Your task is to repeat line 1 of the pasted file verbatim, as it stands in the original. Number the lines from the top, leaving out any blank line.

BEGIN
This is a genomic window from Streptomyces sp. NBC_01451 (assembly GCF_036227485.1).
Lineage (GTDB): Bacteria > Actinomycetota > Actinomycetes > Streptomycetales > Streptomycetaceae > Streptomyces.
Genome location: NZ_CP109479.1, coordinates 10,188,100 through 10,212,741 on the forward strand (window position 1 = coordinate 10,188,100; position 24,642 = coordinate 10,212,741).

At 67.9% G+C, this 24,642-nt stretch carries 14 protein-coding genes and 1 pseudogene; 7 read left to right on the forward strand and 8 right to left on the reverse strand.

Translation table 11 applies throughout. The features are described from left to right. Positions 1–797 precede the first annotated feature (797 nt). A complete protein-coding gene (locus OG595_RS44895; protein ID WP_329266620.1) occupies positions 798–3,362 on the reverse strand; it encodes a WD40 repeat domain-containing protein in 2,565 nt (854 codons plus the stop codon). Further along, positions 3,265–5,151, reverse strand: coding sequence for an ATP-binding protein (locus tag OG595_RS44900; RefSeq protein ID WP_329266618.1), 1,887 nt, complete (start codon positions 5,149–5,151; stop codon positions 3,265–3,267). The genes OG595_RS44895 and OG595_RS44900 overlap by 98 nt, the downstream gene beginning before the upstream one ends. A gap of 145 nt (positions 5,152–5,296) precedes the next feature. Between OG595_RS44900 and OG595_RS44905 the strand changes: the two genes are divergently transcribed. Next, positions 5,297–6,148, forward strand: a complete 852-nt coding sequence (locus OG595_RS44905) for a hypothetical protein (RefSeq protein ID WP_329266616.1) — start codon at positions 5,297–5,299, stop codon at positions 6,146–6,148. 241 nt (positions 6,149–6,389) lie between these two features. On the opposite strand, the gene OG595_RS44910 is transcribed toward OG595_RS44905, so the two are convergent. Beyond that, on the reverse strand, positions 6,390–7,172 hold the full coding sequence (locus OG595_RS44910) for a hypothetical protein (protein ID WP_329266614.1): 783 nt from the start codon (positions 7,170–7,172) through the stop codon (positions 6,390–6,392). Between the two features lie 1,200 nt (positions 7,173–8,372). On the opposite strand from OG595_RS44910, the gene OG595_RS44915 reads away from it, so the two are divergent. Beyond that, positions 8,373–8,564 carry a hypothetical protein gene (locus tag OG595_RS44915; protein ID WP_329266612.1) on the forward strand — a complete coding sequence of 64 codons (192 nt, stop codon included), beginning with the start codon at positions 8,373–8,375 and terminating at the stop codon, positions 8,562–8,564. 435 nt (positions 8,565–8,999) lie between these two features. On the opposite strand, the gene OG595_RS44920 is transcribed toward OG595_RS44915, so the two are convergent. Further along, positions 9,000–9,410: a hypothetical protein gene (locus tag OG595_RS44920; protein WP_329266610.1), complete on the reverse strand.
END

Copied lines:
This is a genomic window from Streptomyces sp. NBC_01451 (assembly GCF_036227485.1).